Ahern was on a bus on her way to her first day at Griffith College, Dublin, where she was to study film production, when it happened. ‘People think anxiety is about “being a worrier”, but it’s not,’ she says quietly. ‘It’s a physical sensation. I couldn’t breathe; I was too hot. Things are distorted and you get this fight-or-flight feeling, this desperate need to just get out – go.’
Thanks to the opening up of the mental health conversation, people now are far less likely to dismiss anxiety as an overreaction or even an indulgence. And for that Ahern – who dropped out of college that same day and struggled for years to find a way to manage the disorder – is grateful. ‘The conversation has completely changed,’ she nods. ‘I couldn’t talk about this for ages – and in some ways I hate that I even do now. And yet it’s important.’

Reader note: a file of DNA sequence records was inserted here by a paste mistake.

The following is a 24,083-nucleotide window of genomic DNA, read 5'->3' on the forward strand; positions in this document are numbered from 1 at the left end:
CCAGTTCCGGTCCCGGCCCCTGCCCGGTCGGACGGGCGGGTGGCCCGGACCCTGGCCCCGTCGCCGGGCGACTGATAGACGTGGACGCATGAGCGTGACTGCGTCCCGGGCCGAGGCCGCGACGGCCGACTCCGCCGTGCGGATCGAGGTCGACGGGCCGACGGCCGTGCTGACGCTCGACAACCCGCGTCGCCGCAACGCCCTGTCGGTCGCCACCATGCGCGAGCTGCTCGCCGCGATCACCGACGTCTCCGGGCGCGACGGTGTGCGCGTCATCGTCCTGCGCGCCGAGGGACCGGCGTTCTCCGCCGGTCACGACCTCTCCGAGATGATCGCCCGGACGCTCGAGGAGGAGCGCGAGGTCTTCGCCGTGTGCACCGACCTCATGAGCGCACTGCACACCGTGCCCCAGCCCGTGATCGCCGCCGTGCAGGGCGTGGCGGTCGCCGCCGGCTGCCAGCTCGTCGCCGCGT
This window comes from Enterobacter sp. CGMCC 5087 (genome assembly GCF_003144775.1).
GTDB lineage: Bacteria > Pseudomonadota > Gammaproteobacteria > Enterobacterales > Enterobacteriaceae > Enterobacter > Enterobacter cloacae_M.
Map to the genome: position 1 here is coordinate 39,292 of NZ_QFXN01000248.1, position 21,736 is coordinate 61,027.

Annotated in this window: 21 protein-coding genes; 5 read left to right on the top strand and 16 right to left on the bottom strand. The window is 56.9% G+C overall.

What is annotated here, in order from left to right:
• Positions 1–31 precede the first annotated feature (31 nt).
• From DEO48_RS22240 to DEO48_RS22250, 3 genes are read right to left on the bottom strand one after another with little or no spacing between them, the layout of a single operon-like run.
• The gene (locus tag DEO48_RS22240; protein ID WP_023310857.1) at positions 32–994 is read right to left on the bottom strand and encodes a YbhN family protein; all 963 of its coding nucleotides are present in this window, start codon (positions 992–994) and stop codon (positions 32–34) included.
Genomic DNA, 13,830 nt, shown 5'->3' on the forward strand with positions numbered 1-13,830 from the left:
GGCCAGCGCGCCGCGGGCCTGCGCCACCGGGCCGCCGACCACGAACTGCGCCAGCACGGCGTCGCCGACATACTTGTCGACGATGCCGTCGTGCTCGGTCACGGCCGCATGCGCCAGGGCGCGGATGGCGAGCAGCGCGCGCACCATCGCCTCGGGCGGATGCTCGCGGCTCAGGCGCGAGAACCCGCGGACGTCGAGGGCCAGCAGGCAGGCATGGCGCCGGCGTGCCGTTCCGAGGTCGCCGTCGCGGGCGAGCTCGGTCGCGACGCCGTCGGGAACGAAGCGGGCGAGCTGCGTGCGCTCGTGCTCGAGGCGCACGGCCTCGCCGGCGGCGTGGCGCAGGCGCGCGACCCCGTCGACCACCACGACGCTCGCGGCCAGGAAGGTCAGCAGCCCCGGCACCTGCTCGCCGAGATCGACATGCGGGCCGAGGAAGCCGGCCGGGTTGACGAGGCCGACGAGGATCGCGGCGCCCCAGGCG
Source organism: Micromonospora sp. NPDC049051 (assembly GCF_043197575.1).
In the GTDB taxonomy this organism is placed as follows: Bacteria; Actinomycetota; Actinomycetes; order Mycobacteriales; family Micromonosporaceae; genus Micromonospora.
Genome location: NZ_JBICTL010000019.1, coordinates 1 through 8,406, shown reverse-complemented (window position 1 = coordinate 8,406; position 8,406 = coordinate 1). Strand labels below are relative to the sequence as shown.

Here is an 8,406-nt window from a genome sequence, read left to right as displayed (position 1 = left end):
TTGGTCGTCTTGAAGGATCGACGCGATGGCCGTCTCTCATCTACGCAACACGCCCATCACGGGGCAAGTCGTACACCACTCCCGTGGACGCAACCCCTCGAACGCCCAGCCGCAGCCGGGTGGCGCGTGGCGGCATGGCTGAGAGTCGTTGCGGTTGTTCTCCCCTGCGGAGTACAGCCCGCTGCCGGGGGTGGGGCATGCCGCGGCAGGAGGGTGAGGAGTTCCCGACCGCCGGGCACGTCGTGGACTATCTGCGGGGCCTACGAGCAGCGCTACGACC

Ahern tried cognitive behavioural therapy and hypnotherapy, but really it was the writing that provided the biggest deliverance – allowing her to escape into a new fictional world with each of her 13 bestselling novels, and vent a whole smorgasbord of female frustrations with the 30 allegorical short stories compiled into her critically acclaimed 2018 book, Roar.
Having children also helped quash the anxiety: she and her producer husband of nine years, David Keoghan, have seven-year-old Sonny and nine-year-old Robin. ‘You are their voice and you have to speak up for them,’ she says.
Does the disorder ever really go away? Ahern thinks about this. ‘I don’t have to abandon shopping trolleys in supermarkets or suddenly leave a queue in a post office. Now it’s only if I’m about to go live on some big TV show or to an important meeting. But I’ve learnt how important it is to look after yourself beforehand: eating well, exercising and practising breathing techniques.’